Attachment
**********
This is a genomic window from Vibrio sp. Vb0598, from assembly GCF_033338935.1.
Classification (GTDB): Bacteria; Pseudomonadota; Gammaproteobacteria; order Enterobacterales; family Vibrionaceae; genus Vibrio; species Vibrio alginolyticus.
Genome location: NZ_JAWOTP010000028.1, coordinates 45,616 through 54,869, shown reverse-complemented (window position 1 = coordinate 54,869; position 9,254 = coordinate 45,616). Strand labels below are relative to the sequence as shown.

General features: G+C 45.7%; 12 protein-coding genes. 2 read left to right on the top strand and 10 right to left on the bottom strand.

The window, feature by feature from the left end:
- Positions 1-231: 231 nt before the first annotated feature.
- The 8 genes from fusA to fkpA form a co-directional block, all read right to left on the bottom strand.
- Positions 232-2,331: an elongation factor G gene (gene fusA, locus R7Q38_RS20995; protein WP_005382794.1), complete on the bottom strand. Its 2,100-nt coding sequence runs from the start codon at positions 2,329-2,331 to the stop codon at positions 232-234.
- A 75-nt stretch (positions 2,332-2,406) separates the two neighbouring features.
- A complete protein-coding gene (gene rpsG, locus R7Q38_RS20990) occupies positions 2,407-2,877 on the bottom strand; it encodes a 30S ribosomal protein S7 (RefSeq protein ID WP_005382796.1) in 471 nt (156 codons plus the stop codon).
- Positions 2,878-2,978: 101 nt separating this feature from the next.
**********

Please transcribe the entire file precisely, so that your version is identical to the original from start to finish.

This is a genomic window from Vibrio sp. Vb0598, from assembly GCF_033338935.1.
Classification (GTDB): Bacteria; Pseudomonadota; Gammaproteobacteria; order Enterobacterales; family Vibrionaceae; genus Vibrio; species Vibrio alginolyticus.
Genome location: NZ_JAWOTP010000028.1, coordinates 45,616 through 54,869, shown reverse-complemented (window position 1 = coordinate 54,869; position 9,254 = coordinate 45,616). Strand labels below are relative to the sequence as shown.

General features: G+C 45.7%; 12 protein-coding genes. 2 read left to right on the top strand and 10 right to left on the bottom strand.

The window, feature by feature from the left end:
- Positions 1-231: 231 nt before the first annotated feature.
- The 8 genes from fusA to fkpA form a co-directional block, all read right to left on the bottom strand.
- Positions 232-2,331: an elongation factor G gene (gene fusA, locus R7Q38_RS20995; protein WP_005382794.1), complete on the bottom strand. Its 2,100-nt coding sequence runs from the start codon at positions 2,329-2,331 to the stop codon at positions 232-234.
- A 75-nt stretch (positions 2,332-2,406) separates the two neighbouring features.
- A complete protein-coding gene (gene rpsG, locus R7Q38_RS20990) occupies positions 2,407-2,877 on the bottom strand; it encodes a 30S ribosomal protein S7 (RefSeq protein ID WP_005382796.1) in 471 nt (156 codons plus the stop codon).
- Positions 2,878-2,978: 101 nt separating this feature from the next.